"They deserve absolutely no sympathy from me," Myerson said of Massachusetts Democrats. "This is a classic case where a third party is needed. Just because Democrats are seen as being liberal doesn't mean they deserve a vote."
Because Republican Mitt Romney polls well in this heavily Democratic state, the state party needs every liberal to turn out in favor of its nominee. But Ralph Nader got 173,000 votes — and Stein counts on at least half to vote for her. Republican Paul Cellucci beat Democrat Scott Harshbarger by just 65,000 votes in 1998.
If Stein is disqualified from the ballot, or if she's unable to raise money, Romney and his Democratic challenger will face opposition from Carla Howell, an articulate libertarian who polled 15 percent of the statewide vote against Sen. Edward M. Kennedy in 2000.
Minnesota is another state where independent candidates have fared well. The Greens endorsed gubernatorial candidate Ken Pentel, a self-styled activist from Minneapolis. Though his run in 1998 attracted just over 7,000 votes, party officials hope to capitalize on the possibility of a three-way race — Gov. Jesse Ventura will run again as an independent, and one candidate each will run on the Democratic-Farmer-Labor Party and Republican Party tickets. Nader got more than 126,000 votes in 2000.
Minnesota Green Senate candidate Ed McGaa says he will focus his campaign on fellow veterans and on progressives dissatisfied with Paul Wellstone's vote in favor of the Defense of Marriage Act and his support for the president's war on terror.
He says of his approach to politics, "I am an author. I am a HarperCollins author. An author is a person that sits down and focuses hard on an issue."
McGaa said his biggest problem is likely to be the press, who, he says, misrepresent his record and his competence as a candidate. He denied that he is an anti-Semite, though he did not specify where that allegation originated.
Scott McClarty, a national party spokesperson, acknowledged an internal debate about the propriety of running an untested candidate against a thoroughly liberal incumbent. "If the party were so unified that there were no factions at all, I'd be worried."
Not all advocates for third parties promote the absence of party discipline.
Richard Winger, an expert on ballot access, said that the Greens had little choice: There are no official nominating conventions in Minnesota — only party endorsements. Minnesota Greens, he said, had to endorse McGaa, lest a candidate with less credibility seek the mantle of the party.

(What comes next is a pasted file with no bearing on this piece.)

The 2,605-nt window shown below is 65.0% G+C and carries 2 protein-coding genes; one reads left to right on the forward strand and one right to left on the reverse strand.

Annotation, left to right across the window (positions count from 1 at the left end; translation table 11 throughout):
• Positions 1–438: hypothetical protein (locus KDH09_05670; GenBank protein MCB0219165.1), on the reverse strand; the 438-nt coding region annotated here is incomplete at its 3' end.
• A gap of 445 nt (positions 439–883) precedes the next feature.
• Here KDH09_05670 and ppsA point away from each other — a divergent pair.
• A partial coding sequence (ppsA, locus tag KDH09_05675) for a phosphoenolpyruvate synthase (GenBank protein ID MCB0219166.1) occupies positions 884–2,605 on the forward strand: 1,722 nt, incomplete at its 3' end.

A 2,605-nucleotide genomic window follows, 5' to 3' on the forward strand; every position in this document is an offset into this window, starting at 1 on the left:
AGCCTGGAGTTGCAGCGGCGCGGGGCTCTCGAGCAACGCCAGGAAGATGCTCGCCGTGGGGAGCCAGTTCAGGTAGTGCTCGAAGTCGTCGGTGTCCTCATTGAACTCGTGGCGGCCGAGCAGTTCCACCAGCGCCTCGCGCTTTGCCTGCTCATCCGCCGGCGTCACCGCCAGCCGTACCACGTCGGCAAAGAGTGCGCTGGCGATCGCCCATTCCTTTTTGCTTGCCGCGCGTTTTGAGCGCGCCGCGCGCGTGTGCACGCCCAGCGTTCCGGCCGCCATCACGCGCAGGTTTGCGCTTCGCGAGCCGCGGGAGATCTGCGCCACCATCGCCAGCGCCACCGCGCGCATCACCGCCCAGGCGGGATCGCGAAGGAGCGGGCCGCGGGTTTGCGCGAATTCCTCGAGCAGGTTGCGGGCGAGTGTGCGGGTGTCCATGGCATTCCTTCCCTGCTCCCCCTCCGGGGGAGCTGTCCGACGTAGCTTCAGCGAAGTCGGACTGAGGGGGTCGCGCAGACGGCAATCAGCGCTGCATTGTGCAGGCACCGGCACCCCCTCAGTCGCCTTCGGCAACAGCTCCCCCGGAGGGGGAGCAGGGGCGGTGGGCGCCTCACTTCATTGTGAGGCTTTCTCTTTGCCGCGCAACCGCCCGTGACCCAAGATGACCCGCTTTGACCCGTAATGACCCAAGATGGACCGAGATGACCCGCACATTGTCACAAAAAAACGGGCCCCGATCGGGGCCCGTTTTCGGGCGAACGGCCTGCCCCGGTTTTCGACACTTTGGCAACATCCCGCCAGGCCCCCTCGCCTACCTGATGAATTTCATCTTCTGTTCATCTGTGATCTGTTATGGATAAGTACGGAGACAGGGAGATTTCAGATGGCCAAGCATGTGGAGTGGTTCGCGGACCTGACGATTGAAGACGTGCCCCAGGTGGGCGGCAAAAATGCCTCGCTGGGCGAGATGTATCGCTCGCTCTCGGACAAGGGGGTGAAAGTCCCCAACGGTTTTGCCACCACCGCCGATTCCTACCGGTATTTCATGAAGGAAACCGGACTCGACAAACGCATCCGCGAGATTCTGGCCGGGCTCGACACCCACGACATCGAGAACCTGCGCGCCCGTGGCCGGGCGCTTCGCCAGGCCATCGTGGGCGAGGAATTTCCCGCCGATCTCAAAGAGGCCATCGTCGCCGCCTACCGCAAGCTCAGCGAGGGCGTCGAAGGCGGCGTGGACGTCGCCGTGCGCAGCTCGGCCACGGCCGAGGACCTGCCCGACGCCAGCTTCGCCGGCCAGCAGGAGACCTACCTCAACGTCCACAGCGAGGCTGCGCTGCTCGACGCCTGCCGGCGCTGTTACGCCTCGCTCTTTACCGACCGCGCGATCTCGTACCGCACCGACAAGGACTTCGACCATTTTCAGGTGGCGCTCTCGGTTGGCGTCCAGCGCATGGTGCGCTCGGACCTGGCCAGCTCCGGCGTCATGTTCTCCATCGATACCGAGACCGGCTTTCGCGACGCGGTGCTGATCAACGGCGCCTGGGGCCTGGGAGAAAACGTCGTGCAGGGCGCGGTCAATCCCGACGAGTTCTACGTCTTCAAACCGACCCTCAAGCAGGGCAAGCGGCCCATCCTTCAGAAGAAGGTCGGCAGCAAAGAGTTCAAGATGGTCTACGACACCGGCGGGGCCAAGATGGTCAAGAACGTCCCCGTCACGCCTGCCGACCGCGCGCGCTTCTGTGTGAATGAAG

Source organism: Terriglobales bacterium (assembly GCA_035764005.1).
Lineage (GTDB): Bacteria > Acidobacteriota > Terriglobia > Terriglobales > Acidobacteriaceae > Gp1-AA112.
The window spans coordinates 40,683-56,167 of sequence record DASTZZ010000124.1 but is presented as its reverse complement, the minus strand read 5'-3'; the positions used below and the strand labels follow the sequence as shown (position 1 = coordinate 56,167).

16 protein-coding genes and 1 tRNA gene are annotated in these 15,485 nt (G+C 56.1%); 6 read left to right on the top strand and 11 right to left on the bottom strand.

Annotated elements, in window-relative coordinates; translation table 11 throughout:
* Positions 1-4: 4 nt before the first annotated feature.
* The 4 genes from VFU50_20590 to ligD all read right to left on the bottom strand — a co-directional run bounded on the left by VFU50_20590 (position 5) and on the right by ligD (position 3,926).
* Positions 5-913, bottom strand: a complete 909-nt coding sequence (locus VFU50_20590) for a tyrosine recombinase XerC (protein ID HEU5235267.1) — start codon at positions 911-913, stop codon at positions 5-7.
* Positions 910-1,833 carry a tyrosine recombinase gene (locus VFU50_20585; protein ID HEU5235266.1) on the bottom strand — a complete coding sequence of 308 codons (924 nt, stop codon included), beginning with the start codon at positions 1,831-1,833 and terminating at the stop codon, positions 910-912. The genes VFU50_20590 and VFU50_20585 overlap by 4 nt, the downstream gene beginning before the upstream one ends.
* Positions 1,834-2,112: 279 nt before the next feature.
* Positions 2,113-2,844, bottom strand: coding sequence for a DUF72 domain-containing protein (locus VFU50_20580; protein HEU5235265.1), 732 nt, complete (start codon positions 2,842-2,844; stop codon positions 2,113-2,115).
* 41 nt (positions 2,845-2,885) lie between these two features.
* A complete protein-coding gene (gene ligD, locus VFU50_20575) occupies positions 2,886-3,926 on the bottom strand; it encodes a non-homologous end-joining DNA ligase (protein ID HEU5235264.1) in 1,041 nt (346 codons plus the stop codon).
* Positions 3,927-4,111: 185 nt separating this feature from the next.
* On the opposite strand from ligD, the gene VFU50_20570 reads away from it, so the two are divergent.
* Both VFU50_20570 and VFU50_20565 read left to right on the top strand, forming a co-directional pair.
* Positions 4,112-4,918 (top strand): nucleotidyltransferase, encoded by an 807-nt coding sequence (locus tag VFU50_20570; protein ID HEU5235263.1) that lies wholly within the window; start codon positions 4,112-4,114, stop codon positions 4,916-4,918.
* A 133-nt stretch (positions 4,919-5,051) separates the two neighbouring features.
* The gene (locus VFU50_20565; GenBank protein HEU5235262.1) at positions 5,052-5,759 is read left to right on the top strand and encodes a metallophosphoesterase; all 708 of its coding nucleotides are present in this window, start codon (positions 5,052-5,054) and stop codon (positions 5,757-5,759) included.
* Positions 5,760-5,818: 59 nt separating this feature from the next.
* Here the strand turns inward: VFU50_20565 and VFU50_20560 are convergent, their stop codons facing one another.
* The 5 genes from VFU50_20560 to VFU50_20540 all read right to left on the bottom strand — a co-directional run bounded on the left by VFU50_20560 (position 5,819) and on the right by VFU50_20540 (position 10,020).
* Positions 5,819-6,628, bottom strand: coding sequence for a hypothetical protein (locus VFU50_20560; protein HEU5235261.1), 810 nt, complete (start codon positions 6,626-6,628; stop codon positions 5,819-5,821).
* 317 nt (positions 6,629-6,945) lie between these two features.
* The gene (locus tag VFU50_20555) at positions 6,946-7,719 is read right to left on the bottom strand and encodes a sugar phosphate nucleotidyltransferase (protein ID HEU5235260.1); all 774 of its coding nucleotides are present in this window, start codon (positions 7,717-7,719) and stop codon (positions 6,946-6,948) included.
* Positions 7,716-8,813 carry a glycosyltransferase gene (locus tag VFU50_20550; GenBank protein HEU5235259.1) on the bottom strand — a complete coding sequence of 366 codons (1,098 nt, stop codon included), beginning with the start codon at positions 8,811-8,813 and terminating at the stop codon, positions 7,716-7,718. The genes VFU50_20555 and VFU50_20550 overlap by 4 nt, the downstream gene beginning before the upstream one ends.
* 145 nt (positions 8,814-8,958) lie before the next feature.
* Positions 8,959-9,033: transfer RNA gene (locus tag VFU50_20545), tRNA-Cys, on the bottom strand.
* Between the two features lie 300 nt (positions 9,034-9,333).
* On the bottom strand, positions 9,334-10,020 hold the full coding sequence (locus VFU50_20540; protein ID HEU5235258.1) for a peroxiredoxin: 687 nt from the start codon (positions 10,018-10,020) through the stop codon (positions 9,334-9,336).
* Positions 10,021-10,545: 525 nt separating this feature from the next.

That did not stop Democrats from complaining, privately and publicly, that McGaa would strip away liberal votes.
Credibility and Ballot Access
Intra-party splits aside, Greens acknowledge their biggest obstacle is getting on the ballot.
For example: The Greens recently qualified as a recognized party in Mississippi, but not time to get a line in this year's ballot.
And once they qualify for the ballot, they must persuade state candidate debate commissions to let them participate.
In Wisconsin, Gov. Scott McCallum, a Republican, refuses to debate anyone other than his Democratic opponent, despite the protests of several third-party candidates. One of them is Ed Thompson, a libertarian and brother of Health and Human Services Secretary Tommy Thompson, himself a former governor of the state.
And on top of all this, there's the credibility problem.
In Winger's opinion, the Reform Party withered because its founder, H. Ross Perot, neglected to pay attention to it after his two failed presidential runs. He said he believes strong guidance from Nader would be the ticket to electoral success.
Micah Sifry, an author and observer of third parties, attributed the Greens' difficulties to "a self-fulfilling prophecy."
"Because they are politically marginal, they have a very hard time attracting experienced organizers or experienced candidates. Without those kind of stabilizers, in many places, it falls to earnest, but inexperienced volunteers to organize and representative the Green Party."